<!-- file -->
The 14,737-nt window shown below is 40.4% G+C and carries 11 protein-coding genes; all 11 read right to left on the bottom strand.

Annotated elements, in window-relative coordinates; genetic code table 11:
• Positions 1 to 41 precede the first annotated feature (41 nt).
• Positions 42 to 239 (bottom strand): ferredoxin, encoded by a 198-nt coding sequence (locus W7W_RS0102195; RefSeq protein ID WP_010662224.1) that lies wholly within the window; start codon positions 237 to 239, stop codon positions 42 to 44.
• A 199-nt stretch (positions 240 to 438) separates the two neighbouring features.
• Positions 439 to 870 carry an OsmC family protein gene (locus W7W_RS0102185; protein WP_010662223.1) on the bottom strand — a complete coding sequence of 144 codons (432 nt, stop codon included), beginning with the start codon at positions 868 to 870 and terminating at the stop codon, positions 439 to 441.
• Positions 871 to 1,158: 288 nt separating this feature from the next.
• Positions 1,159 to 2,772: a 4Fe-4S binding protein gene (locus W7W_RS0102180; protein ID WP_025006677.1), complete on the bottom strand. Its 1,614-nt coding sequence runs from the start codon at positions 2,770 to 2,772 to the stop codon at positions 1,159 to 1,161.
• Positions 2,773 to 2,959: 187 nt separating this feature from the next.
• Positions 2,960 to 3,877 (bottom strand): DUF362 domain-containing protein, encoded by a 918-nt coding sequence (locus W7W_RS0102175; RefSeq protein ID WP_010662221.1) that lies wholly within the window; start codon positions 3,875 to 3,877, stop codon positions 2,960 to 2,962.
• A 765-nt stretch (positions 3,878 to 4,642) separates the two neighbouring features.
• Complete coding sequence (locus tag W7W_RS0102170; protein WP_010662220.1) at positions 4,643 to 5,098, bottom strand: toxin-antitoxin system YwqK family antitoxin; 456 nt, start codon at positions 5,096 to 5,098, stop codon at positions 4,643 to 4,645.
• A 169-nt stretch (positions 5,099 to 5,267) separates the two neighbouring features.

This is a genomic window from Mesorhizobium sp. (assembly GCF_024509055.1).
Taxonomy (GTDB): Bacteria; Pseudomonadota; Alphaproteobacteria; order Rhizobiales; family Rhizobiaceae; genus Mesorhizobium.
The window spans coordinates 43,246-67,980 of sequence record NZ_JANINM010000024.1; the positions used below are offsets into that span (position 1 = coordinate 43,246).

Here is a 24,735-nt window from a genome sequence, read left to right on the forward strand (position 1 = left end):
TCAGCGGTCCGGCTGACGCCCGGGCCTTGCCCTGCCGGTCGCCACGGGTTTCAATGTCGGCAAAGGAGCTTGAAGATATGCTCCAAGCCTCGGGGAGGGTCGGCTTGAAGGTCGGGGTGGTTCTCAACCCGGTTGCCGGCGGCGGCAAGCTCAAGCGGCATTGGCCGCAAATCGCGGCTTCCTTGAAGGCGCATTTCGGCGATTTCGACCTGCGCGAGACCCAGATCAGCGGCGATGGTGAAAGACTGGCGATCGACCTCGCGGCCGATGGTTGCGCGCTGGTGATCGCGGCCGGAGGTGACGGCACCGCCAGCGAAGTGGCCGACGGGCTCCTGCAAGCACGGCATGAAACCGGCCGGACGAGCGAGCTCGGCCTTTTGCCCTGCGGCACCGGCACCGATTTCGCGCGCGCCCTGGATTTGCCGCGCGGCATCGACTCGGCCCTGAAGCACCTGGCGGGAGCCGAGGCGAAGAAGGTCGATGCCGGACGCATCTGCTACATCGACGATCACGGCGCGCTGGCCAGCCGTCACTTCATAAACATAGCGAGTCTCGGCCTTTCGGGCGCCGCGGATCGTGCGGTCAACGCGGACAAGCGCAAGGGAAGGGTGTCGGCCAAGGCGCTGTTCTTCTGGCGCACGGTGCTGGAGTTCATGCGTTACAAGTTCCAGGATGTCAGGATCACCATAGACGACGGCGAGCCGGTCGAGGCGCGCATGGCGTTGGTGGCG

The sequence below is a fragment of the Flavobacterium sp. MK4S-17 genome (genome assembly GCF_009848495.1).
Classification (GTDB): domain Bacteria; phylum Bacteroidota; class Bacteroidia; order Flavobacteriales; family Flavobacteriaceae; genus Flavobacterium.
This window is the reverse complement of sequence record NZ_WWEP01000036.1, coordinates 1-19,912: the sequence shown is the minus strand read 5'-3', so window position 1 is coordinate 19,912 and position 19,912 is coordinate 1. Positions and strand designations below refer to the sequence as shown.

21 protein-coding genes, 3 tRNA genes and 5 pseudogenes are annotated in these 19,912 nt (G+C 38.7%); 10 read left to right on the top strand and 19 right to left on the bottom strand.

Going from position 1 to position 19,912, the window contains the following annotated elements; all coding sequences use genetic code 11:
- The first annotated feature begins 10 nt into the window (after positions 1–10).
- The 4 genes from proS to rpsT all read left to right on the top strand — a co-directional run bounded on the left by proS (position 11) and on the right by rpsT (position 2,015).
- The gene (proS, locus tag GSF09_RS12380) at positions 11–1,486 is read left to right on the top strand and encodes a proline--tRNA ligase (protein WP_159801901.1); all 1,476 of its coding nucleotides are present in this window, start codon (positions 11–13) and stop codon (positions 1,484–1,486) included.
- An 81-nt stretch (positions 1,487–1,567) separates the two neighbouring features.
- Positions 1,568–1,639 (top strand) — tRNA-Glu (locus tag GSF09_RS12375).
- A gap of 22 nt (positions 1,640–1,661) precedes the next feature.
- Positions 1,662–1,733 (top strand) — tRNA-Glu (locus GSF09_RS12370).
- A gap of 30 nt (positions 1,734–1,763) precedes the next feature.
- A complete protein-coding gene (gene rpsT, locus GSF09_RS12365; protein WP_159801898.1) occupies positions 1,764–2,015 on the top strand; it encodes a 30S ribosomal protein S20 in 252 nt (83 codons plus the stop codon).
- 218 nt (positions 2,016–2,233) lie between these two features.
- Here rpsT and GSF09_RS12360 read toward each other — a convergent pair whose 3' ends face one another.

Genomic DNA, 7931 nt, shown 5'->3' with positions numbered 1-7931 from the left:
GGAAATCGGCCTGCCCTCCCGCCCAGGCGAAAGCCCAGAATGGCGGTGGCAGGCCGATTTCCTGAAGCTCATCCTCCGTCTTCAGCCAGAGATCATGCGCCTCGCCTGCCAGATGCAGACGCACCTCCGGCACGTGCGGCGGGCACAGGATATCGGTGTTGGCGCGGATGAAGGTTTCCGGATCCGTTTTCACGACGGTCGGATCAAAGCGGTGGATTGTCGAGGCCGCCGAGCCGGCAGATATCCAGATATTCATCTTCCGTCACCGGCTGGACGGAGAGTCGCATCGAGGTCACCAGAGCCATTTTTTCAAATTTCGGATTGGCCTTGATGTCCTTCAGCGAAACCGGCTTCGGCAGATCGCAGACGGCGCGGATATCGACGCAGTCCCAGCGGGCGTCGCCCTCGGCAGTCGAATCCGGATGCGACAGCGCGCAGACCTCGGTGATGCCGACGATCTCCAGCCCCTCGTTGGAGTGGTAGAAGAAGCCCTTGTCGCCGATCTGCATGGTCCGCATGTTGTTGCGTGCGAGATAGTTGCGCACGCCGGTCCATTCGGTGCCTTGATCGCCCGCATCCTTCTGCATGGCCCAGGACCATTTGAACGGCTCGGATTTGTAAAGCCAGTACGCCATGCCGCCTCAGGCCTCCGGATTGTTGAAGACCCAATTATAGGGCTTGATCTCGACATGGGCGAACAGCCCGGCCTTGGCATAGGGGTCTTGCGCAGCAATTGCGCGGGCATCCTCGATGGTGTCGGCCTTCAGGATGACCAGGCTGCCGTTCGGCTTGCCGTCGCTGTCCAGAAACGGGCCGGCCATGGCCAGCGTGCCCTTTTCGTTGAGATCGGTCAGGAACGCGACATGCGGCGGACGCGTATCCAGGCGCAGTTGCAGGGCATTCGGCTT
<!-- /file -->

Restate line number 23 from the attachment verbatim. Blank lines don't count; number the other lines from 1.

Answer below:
Going from position 1 to position 19,912, the window contains the following annotated elements; all coding sequences use genetic code 11: